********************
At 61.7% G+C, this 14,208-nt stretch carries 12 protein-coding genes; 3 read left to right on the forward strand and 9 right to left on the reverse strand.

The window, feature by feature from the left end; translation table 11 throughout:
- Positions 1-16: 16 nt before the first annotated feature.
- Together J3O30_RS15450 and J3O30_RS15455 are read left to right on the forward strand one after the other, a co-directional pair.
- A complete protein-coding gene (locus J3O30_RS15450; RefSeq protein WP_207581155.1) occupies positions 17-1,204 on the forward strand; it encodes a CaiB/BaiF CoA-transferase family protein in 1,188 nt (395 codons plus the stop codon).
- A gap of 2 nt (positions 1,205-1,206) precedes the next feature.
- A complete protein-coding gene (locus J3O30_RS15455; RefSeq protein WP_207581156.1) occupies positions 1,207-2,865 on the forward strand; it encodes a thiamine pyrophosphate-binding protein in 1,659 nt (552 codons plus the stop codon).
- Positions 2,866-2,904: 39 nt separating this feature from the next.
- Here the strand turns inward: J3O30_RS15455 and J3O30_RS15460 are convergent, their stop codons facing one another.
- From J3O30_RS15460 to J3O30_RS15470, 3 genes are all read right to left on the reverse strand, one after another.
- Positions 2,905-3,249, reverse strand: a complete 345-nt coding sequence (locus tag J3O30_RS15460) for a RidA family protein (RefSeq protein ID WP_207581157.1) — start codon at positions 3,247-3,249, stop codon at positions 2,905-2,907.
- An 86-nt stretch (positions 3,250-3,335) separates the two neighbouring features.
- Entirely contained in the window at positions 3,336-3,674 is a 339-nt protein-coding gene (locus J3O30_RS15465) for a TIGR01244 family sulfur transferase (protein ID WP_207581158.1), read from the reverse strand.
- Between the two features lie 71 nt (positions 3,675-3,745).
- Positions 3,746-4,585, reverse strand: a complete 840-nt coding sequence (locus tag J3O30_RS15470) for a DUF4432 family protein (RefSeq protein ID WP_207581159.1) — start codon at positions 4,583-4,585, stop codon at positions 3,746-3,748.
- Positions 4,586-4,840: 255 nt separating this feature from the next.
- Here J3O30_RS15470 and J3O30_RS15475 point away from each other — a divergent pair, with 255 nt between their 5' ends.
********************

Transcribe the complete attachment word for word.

At 61.7% G+C, this 14,208-nt stretch carries 12 protein-coding genes; 3 read left to right on the forward strand and 9 right to left on the reverse strand.

The window, feature by feature from the left end; translation table 11 throughout:
- Positions 1-16: 16 nt before the first annotated feature.
- Together J3O30_RS15450 and J3O30_RS15455 are read left to right on the forward strand one after the other, a co-directional pair.
- A complete protein-coding gene (locus J3O30_RS15450; RefSeq protein WP_207581155.1) occupies positions 17-1,204 on the forward strand; it encodes a CaiB/BaiF CoA-transferase family protein in 1,188 nt (395 codons plus the stop codon).
- A gap of 2 nt (positions 1,205-1,206) precedes the next feature.
- A complete protein-coding gene (locus J3O30_RS15455; RefSeq protein WP_207581156.1) occupies positions 1,207-2,865 on the forward strand; it encodes a thiamine pyrophosphate-binding protein in 1,659 nt (552 codons plus the stop codon).
- Positions 2,866-2,904: 39 nt separating this feature from the next.
- Here the strand turns inward: J3O30_RS15455 and J3O30_RS15460 are convergent, their stop codons facing one another.
- From J3O30_RS15460 to J3O30_RS15470, 3 genes are all read right to left on the reverse strand, one after another.
- Positions 2,905-3,249, reverse strand: a complete 345-nt coding sequence (locus tag J3O30_RS15460) for a RidA family protein (RefSeq protein ID WP_207581157.1) — start codon at positions 3,247-3,249, stop codon at positions 2,905-2,907.
- An 86-nt stretch (positions 3,250-3,335) separates the two neighbouring features.
- Entirely contained in the window at positions 3,336-3,674 is a 339-nt protein-coding gene (locus J3O30_RS15465) for a TIGR01244 family sulfur transferase (protein ID WP_207581158.1), read from the reverse strand.
- Between the two features lie 71 nt (positions 3,675-3,745).
- Positions 3,746-4,585, reverse strand: a complete 840-nt coding sequence (locus tag J3O30_RS15470) for a DUF4432 family protein (RefSeq protein ID WP_207581159.1) — start codon at positions 4,583-4,585, stop codon at positions 3,746-3,748.
- Positions 4,586-4,840: 255 nt separating this feature from the next.
- Here J3O30_RS15470 and J3O30_RS15475 point away from each other — a divergent pair, with 255 nt between their 5' ends.